What we know, and don't know, about president's condition
There are many unanswered questions surrounding President Donald Trump's COVID-19 diagnosis and treatment. White House press secretary Kayleigh McEnany said he only had mild symptoms, and his doctor said Trump was fatigued. But the president was being flown to Walter Reed Medical Center, where he was expected to stay a few days.
Here's what we know and what we don't know:
WHO INFECTED TRUMP?
We don't know, although there's no shortage of possible suspects. Trump, who typically shuns masks, was around hundreds if not thousands of people this week, traveling to a campaign rally, his golf club, the presidential debate, fundraisers and meetings with people involved in his nomination of Amy Coney Barrett to the Supreme Court.
White House counselor Hope Hicks, one of Trump's closest advisers, fell ill with the coronavirus Wednesday while accompanying Trump to a fundraiser in Minnesota, officials say. It's not clear if her case is related to the president's. And Sen. Mike Lee, R-Utah ,who was at the White House last weekend, announced Friday he had tested positive.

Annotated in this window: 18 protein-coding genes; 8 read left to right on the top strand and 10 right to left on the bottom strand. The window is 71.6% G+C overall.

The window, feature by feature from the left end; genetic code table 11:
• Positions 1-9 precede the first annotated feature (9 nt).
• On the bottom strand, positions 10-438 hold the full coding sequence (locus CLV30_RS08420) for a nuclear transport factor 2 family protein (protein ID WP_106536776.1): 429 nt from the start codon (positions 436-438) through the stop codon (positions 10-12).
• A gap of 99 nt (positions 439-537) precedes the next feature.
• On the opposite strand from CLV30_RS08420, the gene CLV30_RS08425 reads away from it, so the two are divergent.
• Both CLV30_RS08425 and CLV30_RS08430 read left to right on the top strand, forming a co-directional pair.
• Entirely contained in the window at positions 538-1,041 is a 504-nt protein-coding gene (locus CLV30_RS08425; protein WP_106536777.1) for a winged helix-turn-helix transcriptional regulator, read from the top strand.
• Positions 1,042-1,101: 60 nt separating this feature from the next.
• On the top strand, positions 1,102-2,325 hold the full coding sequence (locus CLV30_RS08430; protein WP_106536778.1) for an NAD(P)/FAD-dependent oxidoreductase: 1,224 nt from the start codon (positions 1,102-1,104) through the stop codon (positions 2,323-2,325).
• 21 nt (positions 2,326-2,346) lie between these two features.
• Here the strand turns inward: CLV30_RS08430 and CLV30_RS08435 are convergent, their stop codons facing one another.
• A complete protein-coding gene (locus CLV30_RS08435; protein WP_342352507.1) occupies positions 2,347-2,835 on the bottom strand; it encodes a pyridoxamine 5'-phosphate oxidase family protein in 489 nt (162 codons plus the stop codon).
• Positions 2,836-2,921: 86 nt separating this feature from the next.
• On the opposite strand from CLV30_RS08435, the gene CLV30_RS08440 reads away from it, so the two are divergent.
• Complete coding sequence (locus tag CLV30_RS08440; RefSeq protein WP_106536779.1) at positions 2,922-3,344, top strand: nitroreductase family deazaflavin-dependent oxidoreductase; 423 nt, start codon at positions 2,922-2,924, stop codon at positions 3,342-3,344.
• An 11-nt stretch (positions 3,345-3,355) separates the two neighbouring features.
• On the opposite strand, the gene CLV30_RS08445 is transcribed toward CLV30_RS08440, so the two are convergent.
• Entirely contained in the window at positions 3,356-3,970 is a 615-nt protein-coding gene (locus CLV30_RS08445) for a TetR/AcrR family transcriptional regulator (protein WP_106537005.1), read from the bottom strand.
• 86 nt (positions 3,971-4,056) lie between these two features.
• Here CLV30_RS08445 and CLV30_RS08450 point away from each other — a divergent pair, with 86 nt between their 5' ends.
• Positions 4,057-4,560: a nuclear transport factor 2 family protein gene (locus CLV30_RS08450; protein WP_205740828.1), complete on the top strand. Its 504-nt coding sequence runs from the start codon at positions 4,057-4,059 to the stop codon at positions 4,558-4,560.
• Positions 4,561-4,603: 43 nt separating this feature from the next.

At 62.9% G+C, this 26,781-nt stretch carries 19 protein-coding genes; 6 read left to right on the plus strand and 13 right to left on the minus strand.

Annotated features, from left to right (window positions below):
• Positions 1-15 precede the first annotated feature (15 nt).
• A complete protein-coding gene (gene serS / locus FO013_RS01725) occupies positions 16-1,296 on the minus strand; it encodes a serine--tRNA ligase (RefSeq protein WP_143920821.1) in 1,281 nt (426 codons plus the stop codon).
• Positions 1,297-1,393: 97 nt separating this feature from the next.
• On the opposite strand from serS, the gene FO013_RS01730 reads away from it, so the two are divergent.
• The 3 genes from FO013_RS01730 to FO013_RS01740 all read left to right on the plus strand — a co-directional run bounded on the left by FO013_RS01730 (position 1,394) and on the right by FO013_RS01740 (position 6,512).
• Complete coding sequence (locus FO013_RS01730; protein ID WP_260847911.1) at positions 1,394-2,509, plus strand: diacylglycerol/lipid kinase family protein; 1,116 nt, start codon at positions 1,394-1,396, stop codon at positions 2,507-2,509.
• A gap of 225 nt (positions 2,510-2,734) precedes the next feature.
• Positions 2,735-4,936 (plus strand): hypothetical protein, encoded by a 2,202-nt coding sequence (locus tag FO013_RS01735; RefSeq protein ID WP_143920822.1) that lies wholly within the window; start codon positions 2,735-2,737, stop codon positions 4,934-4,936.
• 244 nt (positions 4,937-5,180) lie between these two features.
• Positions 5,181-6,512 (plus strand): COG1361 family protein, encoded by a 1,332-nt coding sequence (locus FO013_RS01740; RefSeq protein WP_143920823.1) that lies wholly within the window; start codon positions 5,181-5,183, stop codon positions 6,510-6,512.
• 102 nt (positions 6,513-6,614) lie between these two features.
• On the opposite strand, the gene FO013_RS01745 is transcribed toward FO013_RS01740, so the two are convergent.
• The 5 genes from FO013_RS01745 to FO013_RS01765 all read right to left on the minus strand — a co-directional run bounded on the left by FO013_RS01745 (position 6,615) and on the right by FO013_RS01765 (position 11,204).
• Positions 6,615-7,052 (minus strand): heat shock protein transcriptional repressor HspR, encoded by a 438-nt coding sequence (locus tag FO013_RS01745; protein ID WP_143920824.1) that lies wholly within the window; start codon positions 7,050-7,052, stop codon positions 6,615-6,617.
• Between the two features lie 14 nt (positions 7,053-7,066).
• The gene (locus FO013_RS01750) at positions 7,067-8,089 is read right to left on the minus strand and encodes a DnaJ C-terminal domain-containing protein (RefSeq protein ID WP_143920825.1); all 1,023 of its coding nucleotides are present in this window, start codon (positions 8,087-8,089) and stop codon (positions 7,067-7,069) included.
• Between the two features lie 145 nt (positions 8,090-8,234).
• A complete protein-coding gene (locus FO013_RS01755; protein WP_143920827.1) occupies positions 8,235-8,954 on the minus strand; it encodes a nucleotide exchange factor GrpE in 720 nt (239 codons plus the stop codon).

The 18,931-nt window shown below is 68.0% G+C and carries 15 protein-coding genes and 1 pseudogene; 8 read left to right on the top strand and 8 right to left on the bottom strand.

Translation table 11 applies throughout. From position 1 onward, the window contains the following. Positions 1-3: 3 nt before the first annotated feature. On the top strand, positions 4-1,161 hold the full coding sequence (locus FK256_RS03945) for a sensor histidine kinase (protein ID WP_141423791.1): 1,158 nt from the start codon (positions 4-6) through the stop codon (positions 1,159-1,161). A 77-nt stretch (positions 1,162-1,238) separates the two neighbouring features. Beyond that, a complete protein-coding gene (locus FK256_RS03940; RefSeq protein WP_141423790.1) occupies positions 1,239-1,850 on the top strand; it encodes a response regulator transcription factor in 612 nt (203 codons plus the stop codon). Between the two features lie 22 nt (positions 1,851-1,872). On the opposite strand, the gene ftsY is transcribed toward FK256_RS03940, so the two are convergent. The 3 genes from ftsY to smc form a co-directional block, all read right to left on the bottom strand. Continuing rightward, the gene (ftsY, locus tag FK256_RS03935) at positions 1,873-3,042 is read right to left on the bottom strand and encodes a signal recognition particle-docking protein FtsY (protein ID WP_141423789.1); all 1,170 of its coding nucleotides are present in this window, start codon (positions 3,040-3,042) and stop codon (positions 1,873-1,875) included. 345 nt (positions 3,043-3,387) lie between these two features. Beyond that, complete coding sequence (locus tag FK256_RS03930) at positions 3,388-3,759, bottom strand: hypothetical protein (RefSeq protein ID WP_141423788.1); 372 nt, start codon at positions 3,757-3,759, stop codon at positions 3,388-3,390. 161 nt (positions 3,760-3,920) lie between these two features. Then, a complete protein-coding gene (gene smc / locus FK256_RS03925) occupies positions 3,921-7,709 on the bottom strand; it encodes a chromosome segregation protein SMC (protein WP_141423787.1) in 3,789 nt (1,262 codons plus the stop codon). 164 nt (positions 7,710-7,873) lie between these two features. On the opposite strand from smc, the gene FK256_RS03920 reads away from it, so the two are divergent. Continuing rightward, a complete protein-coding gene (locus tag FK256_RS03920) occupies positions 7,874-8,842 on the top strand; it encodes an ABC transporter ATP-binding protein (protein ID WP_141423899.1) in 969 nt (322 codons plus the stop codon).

The White House Medical Unit is slated to trace the president's contacts.
WHEN DID TRUMP KNOW HE HAD BEEN EXPOSED?
That question is important to answering whether the president continued his campaign events and other activities despite knowing he might be infecting others, and to knowing whether the White House was adequately transparent about Trump's illness.
White House officials say they learned of Hicks' positive test results for the coronavirus Thursday, after Trump boarded the Marine One helicopter for a private fundraiser in New Jersey. But Trump went ahead with the trip and the fundraiser. He told Fox News that evening he was being tested.
Just before 1 a.m. Friday, he tweeted that he and first lady Melania Trump had tested positive.
WHAT SYMPTOMS DOES HE HAVE?
The White House officially has given few details, except that he had a fever and was fatigued.
HOW IS HE BEING TREATED?
Trump's physician, Dr. Sean Conley, said Friday doctors were providing Trump with an experimental antibody cocktail; vitamin D; famotidine, which is typically used to treat heartburn and acid reflux; the sleep aid melatonin; and an aspirin.
And while he said initially that Trump planned to stay at the White House, the White House announced late Friday afternoon Trump instead would be working from "presidential offices" at Walter Reed.